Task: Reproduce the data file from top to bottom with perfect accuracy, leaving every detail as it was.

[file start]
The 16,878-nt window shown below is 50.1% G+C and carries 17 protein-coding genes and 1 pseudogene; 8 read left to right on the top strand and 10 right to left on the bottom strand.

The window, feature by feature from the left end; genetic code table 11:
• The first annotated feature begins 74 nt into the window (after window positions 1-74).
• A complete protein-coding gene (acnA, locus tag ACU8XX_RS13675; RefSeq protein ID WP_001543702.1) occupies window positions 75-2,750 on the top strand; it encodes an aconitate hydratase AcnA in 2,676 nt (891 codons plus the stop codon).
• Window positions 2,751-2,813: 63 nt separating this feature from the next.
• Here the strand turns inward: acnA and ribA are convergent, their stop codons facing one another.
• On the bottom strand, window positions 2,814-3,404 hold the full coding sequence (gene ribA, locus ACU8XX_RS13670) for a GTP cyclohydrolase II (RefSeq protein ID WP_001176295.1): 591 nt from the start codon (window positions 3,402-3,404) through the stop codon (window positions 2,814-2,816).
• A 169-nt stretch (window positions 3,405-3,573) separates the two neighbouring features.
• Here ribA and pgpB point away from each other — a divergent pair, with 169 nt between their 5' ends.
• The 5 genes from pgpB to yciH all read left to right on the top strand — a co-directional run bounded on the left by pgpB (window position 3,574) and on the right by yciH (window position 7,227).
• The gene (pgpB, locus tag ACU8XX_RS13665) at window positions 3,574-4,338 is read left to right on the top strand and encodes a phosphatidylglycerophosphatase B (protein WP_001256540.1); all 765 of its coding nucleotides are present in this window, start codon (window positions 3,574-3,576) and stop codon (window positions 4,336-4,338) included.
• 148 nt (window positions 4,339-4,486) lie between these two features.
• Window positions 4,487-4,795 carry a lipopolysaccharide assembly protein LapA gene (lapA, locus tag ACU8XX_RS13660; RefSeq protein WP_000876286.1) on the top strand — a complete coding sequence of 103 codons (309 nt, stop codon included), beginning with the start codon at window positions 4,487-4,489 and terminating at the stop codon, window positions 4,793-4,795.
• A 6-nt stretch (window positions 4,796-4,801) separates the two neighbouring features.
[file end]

The 16,878-nt window shown below is 50.1% G+C and carries 17 protein-coding genes and 1 pseudogene; 8 read left to right on the top strand and 10 right to left on the bottom strand.

The window, feature by feature from the left end; genetic code table 11:
• The first annotated feature begins 74 nt into the window (after window positions 1-74).
• A complete protein-coding gene (acnA, locus tag ACU8XX_RS13675; RefSeq protein ID WP_001543702.1) occupies window positions 75-2,750 on the top strand; it encodes an aconitate hydratase AcnA in 2,676 nt (891 codons plus the stop codon).
• Window positions 2,751-2,813: 63 nt separating this feature from the next.
• Here the strand turns inward: acnA and ribA are convergent, their stop codons facing one another.
• On the bottom strand, window positions 2,814-3,404 hold the full coding sequence (gene ribA, locus ACU8XX_RS13670) for a GTP cyclohydrolase II (RefSeq protein ID WP_001176295.1): 591 nt from the start codon (window positions 3,402-3,404) through the stop codon (window positions 2,814-2,816).
• A 169-nt stretch (window positions 3,405-3,573) separates the two neighbouring features.
• Here ribA and pgpB point away from each other — a divergent pair, with 169 nt between their 5' ends.
• The 5 genes from pgpB to yciH all read left to right on the top strand — a co-directional run bounded on the left by pgpB (window position 3,574) and on the right by yciH (window position 7,227).
• The gene (pgpB, locus tag ACU8XX_RS13665) at window positions 3,574-4,338 is read left to right on the top strand and encodes a phosphatidylglycerophosphatase B (protein WP_001256540.1); all 765 of its coding nucleotides are present in this window, start codon (window positions 3,574-3,576) and stop codon (window positions 4,336-4,338) included.
• 148 nt (window positions 4,339-4,486) lie between these two features.
• Window positions 4,487-4,795 carry a lipopolysaccharide assembly protein LapA gene (lapA, locus tag ACU8XX_RS13660; RefSeq protein WP_000876286.1) on the top strand — a complete coding sequence of 103 codons (309 nt, stop codon included), beginning with the start codon at window positions 4,487-4,489 and terminating at the stop codon, window positions 4,793-4,795.
• A 6-nt stretch (window positions 4,796-4,801) separates the two neighbouring features.